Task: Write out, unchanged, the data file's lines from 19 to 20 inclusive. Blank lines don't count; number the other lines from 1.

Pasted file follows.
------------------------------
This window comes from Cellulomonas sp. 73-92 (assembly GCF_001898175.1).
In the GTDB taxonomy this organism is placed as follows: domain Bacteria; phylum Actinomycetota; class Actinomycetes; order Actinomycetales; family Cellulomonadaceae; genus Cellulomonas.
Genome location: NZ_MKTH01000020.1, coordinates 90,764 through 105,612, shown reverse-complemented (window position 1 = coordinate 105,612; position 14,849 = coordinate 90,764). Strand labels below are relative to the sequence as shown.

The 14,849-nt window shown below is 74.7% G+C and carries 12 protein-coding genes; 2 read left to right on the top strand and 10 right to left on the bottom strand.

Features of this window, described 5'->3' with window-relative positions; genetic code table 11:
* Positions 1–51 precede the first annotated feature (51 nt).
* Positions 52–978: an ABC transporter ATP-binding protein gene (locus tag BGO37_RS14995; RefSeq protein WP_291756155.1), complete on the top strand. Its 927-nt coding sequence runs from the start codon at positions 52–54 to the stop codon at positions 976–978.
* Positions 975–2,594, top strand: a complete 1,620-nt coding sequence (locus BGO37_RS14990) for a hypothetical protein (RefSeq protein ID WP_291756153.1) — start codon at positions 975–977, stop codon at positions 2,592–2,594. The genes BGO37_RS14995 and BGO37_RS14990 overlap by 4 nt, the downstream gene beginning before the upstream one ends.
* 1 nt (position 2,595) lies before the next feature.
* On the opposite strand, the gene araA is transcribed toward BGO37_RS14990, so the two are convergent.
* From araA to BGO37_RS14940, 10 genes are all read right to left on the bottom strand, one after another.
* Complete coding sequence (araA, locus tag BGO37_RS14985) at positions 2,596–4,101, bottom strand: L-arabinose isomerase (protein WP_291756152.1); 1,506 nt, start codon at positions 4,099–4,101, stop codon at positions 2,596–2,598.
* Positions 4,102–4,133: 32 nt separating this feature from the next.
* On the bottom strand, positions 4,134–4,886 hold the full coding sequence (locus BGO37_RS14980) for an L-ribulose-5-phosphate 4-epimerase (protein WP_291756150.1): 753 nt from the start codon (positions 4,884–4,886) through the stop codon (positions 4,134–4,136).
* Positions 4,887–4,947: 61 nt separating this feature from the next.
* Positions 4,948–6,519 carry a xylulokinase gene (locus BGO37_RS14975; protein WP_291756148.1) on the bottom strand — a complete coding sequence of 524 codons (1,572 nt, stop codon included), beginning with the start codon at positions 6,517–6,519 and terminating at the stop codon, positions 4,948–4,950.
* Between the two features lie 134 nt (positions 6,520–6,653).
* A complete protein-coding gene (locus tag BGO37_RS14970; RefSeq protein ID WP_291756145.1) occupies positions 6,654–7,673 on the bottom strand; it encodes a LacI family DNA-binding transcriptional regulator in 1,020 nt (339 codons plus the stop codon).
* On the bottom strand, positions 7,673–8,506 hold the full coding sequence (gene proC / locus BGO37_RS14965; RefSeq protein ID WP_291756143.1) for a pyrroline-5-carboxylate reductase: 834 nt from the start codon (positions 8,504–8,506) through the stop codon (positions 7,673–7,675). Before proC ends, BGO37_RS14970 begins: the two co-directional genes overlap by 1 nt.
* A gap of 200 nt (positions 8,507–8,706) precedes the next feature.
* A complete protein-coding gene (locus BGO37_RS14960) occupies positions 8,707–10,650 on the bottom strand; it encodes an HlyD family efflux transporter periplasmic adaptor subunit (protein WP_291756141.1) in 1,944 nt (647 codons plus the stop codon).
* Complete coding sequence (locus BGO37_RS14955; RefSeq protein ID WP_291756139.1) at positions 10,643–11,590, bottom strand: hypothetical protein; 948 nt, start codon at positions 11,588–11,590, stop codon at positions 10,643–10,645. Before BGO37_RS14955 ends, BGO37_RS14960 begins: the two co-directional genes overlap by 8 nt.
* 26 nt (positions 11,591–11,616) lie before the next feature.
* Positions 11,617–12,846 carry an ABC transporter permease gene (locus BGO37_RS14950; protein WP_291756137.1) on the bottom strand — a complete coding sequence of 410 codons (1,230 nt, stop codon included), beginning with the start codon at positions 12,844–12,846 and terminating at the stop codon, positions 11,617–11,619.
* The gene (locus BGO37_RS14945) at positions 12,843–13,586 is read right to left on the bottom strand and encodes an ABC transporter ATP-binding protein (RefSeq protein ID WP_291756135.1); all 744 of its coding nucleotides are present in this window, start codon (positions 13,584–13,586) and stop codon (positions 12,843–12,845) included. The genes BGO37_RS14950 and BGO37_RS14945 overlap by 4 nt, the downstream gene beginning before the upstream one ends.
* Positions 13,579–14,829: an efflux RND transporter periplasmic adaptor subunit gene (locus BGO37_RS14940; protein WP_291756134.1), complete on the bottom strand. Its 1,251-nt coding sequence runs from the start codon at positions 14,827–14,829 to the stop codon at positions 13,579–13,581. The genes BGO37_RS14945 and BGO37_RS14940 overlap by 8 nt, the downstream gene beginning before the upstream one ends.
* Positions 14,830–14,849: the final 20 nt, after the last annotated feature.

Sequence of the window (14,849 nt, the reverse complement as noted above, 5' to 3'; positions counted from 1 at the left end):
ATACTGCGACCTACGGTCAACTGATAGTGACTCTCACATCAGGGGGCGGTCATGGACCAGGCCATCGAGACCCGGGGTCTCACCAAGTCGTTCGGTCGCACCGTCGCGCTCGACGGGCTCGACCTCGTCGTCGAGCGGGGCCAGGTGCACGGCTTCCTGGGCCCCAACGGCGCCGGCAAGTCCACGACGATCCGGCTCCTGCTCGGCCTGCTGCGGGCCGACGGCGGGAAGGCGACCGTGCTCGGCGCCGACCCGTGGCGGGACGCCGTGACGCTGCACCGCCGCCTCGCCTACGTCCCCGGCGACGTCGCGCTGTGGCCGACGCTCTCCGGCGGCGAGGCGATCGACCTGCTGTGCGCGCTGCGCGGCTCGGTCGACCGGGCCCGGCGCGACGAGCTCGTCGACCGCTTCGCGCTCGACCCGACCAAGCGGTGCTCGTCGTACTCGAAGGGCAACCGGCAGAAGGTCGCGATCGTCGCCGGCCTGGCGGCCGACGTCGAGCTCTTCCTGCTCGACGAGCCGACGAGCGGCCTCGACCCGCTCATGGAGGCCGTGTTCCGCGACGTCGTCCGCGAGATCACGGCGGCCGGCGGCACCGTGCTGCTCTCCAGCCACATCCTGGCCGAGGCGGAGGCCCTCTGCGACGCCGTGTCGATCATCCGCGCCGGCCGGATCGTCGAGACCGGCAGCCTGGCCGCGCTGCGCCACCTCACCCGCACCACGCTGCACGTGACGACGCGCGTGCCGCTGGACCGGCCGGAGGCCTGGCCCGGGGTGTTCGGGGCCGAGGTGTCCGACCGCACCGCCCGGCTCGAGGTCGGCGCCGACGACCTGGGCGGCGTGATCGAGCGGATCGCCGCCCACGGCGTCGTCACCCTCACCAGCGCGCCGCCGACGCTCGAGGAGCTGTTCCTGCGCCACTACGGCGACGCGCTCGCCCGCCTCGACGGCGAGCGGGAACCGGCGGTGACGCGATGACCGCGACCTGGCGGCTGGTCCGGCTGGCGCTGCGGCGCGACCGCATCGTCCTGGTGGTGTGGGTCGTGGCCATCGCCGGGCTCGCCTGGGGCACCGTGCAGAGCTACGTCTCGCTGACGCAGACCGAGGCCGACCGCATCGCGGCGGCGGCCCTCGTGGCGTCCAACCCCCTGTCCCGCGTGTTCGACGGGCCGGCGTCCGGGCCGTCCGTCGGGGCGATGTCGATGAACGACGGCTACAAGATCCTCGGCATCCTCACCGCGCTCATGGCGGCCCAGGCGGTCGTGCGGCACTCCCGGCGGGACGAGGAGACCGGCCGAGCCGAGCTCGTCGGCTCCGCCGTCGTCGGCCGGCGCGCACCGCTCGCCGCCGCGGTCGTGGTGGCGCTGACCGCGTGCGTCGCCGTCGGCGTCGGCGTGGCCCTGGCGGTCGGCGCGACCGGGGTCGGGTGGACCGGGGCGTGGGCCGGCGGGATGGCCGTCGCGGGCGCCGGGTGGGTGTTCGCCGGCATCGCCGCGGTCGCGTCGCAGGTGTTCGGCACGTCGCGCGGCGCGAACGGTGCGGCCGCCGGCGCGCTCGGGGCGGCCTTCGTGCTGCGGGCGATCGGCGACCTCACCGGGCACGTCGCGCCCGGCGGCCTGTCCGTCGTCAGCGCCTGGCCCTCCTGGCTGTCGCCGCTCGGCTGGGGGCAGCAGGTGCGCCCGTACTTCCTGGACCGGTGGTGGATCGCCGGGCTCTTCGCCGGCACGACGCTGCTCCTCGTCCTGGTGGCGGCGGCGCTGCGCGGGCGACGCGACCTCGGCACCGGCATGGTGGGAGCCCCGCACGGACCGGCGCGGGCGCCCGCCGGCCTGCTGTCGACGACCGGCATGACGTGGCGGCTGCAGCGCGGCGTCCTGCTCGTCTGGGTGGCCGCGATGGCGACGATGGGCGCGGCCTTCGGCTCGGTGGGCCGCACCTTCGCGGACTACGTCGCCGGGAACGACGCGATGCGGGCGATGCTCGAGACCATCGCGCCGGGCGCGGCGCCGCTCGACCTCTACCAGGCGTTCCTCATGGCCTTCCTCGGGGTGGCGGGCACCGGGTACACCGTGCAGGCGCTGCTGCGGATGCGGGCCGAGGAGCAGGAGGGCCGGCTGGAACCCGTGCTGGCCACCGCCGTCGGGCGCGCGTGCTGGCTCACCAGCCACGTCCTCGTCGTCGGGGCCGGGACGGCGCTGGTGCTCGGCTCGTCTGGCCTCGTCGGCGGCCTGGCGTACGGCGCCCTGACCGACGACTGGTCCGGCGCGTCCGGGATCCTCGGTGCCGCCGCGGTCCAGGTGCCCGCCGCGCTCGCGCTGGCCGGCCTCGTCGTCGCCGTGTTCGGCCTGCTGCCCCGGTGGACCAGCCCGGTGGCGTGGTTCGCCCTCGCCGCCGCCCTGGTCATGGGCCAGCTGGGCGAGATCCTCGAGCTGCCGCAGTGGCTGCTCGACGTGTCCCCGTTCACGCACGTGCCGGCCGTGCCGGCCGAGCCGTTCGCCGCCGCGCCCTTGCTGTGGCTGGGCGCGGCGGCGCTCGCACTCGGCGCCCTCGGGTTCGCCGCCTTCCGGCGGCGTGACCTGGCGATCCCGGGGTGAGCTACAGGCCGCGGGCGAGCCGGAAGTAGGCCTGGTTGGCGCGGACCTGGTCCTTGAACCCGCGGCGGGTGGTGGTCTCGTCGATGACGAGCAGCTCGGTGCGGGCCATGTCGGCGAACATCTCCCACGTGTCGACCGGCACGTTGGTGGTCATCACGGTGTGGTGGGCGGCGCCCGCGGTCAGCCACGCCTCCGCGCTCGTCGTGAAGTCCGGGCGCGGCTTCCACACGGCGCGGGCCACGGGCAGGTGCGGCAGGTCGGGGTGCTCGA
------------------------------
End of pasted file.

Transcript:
* On the bottom strand, positions 7,673–8,506 hold the full coding sequence (gene proC / locus BGO37_RS14965; RefSeq protein ID WP_291756143.1) for a pyrroline-5-carboxylate reductase: 834 nt from the start codon (positions 8,504–8,506) through the stop codon (positions 7,673–7,675). Before proC ends, BGO37_RS14970 begins: the two co-directional genes overlap by 1 nt.
* A gap of 200 nt (positions 8,507–8,706) precedes the next feature.